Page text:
Night Work

Most people are not used to working all night. Your natural internal clock is geared towards working during the day and sleeping at night. Shift work, especially late at night, can be hazardous in some professions because of the difficulty in staying awake. In spite of this, there is a necessity for people to be available to work the night shift. It is important for night shift workers to be aware of the impact of night work on the mind and body. This awareness can help the worker prevent a syndrome known as "Shift Lag".

What is Shift Lag?

Shift Lag is a syndrome (group of psychological and physical symptoms) that occurs as a result of working at night. It does not occur with everyone but many people will experience some of the components of Shift Lag especially when they first begin working at night. Before describing the antidotes to Shift Lag it is important to understand the actual components of Shift Lag.

Mental Symptoms:


  • Increased irritability and being moody
  • Overly emotional
  • Too sensitive and defensive
  • Forgetful


Physical Symptoms


  • Fatigue/tiredness
  • Loss of energy and sex drive
  • Broken sleep after shifts
  • Constipation
  • Stomach problems
  • Increased colds and flu's
  • Dehydration


Preventing Shift Lag

Get into the groove of working at night by following these guidelines:


  • Manage your sleep during the day, not just how long you sleep, but how soundly. Make sure all distractions, phone calls and lights are screened out. Try to go to bed at the same time every day, and keep the temperature cool - around 68 degrees (F). Noise is the great enemy of day sleep. Use foam ear plugs, insulate your bedroom with heavy drapes and carpets, muffle noises with a fan or "white noise" machine.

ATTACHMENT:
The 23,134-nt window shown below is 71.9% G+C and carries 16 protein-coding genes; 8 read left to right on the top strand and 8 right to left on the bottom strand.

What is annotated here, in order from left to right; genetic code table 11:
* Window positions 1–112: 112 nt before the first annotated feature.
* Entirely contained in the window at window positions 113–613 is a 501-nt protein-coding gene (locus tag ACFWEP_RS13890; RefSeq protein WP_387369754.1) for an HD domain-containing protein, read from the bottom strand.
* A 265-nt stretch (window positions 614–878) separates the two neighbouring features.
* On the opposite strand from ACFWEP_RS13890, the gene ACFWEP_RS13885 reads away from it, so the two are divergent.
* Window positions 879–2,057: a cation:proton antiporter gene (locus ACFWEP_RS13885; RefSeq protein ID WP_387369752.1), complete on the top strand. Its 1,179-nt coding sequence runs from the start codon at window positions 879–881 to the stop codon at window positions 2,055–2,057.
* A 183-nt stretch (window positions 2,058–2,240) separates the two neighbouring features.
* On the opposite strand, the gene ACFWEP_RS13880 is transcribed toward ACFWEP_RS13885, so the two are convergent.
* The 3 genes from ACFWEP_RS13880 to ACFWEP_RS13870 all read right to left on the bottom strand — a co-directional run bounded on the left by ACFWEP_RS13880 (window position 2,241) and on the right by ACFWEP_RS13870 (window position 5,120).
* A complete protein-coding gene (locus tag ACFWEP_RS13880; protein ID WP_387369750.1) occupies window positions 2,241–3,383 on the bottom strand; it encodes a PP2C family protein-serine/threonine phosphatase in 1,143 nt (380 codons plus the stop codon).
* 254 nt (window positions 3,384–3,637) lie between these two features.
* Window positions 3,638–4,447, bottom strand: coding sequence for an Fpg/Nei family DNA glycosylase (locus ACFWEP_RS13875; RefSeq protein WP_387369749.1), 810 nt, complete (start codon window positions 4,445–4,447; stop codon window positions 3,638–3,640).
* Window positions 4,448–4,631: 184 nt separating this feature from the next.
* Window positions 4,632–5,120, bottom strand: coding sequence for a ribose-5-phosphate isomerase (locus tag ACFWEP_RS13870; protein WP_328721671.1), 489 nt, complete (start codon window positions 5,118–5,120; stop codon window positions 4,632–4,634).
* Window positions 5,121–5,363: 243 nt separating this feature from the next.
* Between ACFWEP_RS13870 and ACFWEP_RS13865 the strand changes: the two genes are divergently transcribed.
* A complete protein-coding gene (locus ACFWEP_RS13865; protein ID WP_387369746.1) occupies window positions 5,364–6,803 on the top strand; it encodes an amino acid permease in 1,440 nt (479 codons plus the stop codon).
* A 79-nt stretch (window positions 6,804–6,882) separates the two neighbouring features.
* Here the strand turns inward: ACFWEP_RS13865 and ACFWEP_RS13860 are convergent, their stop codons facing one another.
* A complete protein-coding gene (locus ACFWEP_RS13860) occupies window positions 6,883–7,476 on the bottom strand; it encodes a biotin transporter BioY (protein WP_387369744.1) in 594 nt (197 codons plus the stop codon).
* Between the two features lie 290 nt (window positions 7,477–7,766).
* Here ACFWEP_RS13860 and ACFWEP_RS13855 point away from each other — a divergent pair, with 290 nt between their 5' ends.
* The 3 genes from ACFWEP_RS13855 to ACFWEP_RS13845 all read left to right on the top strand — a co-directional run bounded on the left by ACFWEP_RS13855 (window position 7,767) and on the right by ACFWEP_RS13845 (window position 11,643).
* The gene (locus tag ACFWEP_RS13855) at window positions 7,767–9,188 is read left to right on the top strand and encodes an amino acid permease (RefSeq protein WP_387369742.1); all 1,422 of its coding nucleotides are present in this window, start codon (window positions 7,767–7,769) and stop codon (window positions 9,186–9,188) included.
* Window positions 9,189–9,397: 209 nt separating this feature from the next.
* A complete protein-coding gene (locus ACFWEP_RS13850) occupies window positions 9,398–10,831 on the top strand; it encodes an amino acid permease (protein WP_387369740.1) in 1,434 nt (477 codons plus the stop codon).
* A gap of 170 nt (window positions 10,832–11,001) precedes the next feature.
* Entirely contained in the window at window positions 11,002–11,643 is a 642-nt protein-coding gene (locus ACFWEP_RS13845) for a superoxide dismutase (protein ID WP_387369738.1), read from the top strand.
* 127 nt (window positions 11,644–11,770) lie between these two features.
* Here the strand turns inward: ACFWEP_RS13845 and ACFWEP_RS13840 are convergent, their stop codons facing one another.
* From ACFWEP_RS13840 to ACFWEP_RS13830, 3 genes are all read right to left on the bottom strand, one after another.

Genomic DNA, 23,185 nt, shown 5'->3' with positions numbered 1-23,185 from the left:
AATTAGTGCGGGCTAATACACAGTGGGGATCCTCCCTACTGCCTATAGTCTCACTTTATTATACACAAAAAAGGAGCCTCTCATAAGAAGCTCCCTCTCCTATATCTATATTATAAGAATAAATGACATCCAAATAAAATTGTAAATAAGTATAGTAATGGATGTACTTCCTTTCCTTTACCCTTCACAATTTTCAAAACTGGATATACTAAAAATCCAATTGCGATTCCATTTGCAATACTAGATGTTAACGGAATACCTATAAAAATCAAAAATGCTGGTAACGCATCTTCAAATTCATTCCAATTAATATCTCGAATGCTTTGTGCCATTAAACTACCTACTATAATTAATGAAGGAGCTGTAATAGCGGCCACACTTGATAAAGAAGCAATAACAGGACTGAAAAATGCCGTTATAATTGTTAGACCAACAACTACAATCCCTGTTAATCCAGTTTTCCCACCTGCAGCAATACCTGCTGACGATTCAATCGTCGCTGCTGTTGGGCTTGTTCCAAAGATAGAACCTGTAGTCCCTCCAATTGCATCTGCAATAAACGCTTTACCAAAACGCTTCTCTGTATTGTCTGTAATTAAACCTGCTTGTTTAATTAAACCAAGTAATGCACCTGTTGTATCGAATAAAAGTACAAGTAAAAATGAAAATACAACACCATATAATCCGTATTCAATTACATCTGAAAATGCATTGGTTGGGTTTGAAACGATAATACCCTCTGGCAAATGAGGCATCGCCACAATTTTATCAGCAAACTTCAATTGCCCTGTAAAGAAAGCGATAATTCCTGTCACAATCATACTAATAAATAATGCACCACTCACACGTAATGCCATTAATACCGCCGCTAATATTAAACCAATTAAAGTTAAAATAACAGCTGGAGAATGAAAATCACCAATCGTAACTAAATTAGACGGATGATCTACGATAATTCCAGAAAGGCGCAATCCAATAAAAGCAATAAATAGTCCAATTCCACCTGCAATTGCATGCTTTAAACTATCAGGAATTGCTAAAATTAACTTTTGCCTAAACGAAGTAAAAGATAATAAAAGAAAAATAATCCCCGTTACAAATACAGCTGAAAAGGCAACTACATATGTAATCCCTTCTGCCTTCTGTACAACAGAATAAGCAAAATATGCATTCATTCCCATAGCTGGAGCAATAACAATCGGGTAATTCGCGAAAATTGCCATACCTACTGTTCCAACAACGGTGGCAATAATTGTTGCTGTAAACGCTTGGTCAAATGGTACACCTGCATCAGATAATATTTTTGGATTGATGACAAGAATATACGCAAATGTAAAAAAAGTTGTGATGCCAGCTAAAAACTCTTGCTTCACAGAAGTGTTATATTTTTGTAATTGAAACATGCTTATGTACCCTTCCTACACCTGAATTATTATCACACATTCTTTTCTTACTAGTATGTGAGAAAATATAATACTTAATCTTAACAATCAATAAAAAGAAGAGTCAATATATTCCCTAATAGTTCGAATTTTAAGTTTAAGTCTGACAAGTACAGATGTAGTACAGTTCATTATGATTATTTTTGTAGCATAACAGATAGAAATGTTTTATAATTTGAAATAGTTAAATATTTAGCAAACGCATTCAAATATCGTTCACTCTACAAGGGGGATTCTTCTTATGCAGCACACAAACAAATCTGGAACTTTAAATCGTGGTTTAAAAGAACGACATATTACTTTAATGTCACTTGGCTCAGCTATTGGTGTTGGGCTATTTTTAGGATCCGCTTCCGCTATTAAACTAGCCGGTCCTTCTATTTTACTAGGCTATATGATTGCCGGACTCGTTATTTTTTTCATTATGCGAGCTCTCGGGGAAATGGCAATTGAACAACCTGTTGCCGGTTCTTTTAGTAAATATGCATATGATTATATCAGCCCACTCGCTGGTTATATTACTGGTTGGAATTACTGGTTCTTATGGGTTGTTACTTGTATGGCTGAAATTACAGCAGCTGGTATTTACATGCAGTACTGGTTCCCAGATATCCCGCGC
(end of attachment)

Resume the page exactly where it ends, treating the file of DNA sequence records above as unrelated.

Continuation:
• Be prudent about volunteering for overtime, double shifts or short callbacks. Chronic sleep loss can endanger your health and the safety of others.
  • Accept that your daytime routines will be different. It's unwise to lead a "normal" life during the day and then work a night shift as well.
  • On days off, overlapping half of your usual work period with sleep will prevent a shock to your body rhythms when you return to work.
  • If you're working a night shift temporarily, sleep in two four-hour periods right before and after your shift.
  • Eat lightly and healthy at night.
  • Follow work procedures carefully and take permitted breaks at work.
  • Get exercise. Studies have shown that extra exercise helps improve or prevent Shift Lag.
  • Drink plenty of fluids.
  • Drive carefully after night shift work.


Sleep for Success

You can't simply ignore your biological need for sleep. Take a nap of at least 30 minutes just before going to work. After your night shift go to bed as soon as you're relaxed enough to fall asleep, even though you might want to stay up for hours. Try not to take naps outside your usual sleep times. Finally, make sure your family and friends are aware of your sleep schedule and that you've worked out quality time to spend with them. With good sleep habits your night shift work can be as productive as any work you might do during the day.

Source: Dr. Frank Sparadeo